Friday, January 12, 2018

Peru: Splitting Heirs


Splitting Heirs

Peru President Pedro Pablo Kuczynski was never going to have an easy time in office. He squeaked past a tough rival in the June 2016 election, only to face a legislature where that same opponent enjoyed a clear majority and was set on bringing him down.
That looked imminent late last year when 93 out of the 130 lawmakers who make up Peru’s Congress backed an impeachment vote against him over his association with Odebrecht – the Brazilian construction company whose admissions of paying bribes have brought down a series of politicians across Latin America.
At the eleventh hour, however, a family rift split the opposition Popular Force and the impeachment vote was defeated. But demonstrators took to the streets for the fourth time to protest his controversial pardon of longtime President Alberto Fujimori this week – and called for his resignation, the BBC reported.
Kuczynski reshuffled his cabinet to try to shore up support earlier this week. But his handling of the impeachment effort has fanned fears of a resurgence of the right-wing movement whose ruthless tactics defeated the Shining Path insurgency in the 1990s – and resulted in charges of crimes against humanity for Fujimori.
From the outset, Kuczynski raised the specter of that era by calling the impeachment proceedings a “coup disguised as supposedly legitimate legal interpretations.”
Then, many suspected him of offering a quid pro quo when he pardoned Fujimori halfway into a 25-year jail sentence for graft and human-rights convictions a week after the impeachment was defeated. The reason: Fujimori’s son Kenji split with the ex-strongman’s elder daughter Keiko – the leader of the Popular Force party – and abstained from the vote, along with nine followers.
“The pardon’s for President Kuczynski, it’s not for Fujimori,” leftist lawmaker Marisa Glave said on Lima television station Canal N.
While Kuczynski insisted there was no backroom deal, many remained convinced otherwise, Bloomberg reported.
Of greater concern to some observers, Kuczynski also defended Fujimori’s controversial reign as police fired tear gas to disperse crowds of protesters in downtown Lima on Christmas Day, according to Reuters.
Fujimori committed “significant legal transgressions regarding democracy and human rights,” Reuters quoted Kuczynski as saying in a televised address. “But I also think his government contributed to national progress.”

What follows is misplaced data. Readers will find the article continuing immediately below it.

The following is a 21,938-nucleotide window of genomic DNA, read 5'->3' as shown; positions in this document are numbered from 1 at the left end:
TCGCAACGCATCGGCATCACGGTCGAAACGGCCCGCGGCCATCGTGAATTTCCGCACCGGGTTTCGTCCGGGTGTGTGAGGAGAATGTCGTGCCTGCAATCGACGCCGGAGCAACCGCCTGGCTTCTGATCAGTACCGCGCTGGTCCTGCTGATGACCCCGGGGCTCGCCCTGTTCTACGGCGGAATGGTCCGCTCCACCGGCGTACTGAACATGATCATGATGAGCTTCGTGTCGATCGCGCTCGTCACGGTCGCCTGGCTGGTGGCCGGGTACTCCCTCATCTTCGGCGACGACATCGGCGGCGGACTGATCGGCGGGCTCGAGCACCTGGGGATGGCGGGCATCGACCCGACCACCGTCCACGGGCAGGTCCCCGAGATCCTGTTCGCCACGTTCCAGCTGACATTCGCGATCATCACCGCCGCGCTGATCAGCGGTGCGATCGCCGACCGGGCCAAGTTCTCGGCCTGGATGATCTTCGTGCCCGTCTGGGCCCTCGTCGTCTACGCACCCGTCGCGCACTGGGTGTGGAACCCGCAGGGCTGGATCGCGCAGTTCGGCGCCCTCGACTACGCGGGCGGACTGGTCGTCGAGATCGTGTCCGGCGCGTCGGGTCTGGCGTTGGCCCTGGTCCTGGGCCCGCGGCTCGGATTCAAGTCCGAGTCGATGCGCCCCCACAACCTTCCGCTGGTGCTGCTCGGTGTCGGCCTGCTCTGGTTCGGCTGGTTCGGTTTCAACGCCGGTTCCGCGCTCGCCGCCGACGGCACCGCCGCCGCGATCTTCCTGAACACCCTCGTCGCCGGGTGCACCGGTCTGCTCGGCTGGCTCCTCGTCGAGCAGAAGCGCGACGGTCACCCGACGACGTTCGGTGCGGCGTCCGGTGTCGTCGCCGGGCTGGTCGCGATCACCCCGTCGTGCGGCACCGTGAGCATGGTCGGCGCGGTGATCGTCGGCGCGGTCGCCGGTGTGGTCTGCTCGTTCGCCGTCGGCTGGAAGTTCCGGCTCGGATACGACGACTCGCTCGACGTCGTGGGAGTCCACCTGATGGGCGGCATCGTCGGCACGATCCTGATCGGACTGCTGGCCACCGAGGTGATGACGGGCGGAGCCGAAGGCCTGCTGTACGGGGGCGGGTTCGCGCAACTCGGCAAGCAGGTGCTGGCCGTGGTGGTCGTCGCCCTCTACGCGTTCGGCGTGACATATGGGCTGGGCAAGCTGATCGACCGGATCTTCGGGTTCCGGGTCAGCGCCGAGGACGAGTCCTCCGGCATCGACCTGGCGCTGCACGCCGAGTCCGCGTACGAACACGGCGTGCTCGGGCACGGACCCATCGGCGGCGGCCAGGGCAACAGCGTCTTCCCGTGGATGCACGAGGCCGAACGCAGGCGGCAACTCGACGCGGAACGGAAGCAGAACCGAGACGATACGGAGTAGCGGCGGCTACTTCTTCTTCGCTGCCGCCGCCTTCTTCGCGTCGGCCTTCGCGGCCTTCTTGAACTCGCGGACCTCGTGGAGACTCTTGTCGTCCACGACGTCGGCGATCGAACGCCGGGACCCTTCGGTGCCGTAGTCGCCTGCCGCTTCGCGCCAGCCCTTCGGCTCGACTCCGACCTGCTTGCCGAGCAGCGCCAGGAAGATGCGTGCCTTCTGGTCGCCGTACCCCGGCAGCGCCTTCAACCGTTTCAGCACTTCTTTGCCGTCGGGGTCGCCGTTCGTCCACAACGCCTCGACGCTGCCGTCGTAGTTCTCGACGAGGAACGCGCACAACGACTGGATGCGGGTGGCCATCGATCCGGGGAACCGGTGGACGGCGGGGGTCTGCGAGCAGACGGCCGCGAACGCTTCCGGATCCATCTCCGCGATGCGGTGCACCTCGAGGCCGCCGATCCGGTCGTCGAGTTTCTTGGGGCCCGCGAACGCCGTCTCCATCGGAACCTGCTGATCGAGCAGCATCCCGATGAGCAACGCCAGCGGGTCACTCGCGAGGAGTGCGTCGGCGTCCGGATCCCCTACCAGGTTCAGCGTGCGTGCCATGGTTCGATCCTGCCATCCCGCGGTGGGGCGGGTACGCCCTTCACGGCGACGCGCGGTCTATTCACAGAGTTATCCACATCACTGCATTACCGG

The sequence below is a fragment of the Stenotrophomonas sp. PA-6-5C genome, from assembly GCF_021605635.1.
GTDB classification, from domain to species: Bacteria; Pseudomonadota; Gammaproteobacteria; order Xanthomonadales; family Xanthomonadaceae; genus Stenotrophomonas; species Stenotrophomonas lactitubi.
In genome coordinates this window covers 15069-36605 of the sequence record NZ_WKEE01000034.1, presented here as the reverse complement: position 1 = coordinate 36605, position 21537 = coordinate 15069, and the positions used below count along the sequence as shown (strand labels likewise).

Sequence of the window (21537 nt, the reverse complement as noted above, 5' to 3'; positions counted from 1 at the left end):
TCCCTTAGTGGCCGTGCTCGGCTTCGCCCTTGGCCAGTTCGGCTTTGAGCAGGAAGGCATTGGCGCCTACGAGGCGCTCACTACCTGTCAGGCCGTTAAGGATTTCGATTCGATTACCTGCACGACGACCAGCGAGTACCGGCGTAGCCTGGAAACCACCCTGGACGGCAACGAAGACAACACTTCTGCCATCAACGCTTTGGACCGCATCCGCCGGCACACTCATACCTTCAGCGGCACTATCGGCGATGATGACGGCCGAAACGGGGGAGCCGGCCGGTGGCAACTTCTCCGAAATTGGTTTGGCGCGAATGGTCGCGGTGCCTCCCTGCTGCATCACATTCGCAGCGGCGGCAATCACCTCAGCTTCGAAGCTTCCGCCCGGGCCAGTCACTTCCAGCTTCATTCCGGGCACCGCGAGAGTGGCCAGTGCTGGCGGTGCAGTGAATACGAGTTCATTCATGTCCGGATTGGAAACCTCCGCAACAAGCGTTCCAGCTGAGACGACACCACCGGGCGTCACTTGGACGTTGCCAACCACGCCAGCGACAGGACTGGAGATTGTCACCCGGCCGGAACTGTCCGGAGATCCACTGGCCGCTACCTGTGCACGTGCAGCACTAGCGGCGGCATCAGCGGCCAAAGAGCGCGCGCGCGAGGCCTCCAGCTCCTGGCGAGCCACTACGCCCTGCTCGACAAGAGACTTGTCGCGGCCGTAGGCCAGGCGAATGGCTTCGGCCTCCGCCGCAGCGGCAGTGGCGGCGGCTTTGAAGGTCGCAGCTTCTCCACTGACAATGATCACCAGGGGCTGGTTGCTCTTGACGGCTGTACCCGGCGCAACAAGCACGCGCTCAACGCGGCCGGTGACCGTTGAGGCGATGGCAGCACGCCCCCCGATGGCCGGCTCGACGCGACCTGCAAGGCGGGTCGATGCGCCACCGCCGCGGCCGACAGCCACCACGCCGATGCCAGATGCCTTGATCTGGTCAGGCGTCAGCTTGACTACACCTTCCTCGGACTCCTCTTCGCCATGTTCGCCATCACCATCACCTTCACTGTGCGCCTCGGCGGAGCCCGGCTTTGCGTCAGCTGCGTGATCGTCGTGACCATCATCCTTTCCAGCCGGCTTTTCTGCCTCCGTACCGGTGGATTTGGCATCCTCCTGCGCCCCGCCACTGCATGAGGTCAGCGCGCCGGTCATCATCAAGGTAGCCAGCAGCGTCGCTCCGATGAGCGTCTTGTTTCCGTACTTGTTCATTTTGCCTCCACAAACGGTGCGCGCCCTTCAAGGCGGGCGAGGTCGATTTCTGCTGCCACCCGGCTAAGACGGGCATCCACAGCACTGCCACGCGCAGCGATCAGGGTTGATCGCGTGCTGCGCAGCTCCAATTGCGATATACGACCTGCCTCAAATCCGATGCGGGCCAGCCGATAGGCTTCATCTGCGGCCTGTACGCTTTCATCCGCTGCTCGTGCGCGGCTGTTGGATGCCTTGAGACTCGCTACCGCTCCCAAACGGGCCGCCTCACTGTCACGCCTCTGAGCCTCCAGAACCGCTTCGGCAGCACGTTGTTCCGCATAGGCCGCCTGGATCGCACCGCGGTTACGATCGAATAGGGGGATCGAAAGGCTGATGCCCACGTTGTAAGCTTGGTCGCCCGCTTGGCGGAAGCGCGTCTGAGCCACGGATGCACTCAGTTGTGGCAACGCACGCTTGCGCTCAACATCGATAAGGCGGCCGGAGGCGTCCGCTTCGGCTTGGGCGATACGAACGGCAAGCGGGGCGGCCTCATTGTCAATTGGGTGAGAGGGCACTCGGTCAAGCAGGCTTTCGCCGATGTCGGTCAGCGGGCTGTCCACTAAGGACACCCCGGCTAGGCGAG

Where the controversy will lead is anybody’s guess.
Unlike a raft of politicians in Brazil, Ecuador and Peru itself, Kuczynski has never been accused of taking bribes.
Instead, he’s accused of lying about payments he received as an advisor for Odebrecht – at a time when he claims he was not the decision maker at his company Westfield Capital Ltd.
If he does go down and his fall triggers new elections, that could pave the way for Keiko Fujimori to replace him, noted the Economist. But her first name is also featured in the paper trail related to the Odebrecht scandal – though she insists it must refer to some other Keiko.

Thursday, January 11, 2018

Latin America: Te Marrying Kind


The Marrying Kind

A human rights court established by the Organization of American States (OAS) has ruled that Latin American and Caribbean signatories to its convention on human rights must legalize same-sex marriage.
The rulings of the Inter-American Court of Human Rights apply to countries that have signed the American Convention on Human Rights, such as Bolivia, Cuba, Dominican Republic, Honduras, Paraguay and Peru – which at present do not recognize either same-sex marriage or same-sex civil unions, the BBC reported. A response to a case brought by Costa Rican President Luis Guillermo Solis two years ago, the decision applies to 20 countries in all, notedthe Advocate.
The ruling comes as various countries across the strongly Catholic region, such as Chile and Ecuador, have changed or are debating changing laws governing same-sex unions. The court recommended that nations that do not yet have marriage equality enact it by decree while working out legislative changes, the Advocate said.

Wednesday, January 10, 2018

The Double-Edged Sword In Brasi And Colombia's Presidential Election

Ecuador: Worn-Out Welcome


Worn Out Welcome

Ecuador is looking for somebody – anybody – to help negotiate Wikileaks’ founder Julian Assange’s exit from its embassy in London.
“We have an enormous interest in finding a definitive solution to the Assange case and for that to happen, we’re in a permanent dialogue with the government of the United Kingdom,” Bloomberg quoted Foreign Minister Maria Fernanda Espinosa as saying in Quito on Tuesday. Mediation by a third country could be the answer, she said.
Awarded diplomatic asylum in mid-2012 on the grounds that his life might be in danger were he extradited to the US, Assange relations with Ecuador soured over the past year as he clashed with President Lenin Moreno over social media and caused trouble by leaking documents damaging to Hillary Clinton during the US presidential election and backed the Catalonian separatists in Spain.
Moreno has warned Assange not to get involved in the affairs of other countries.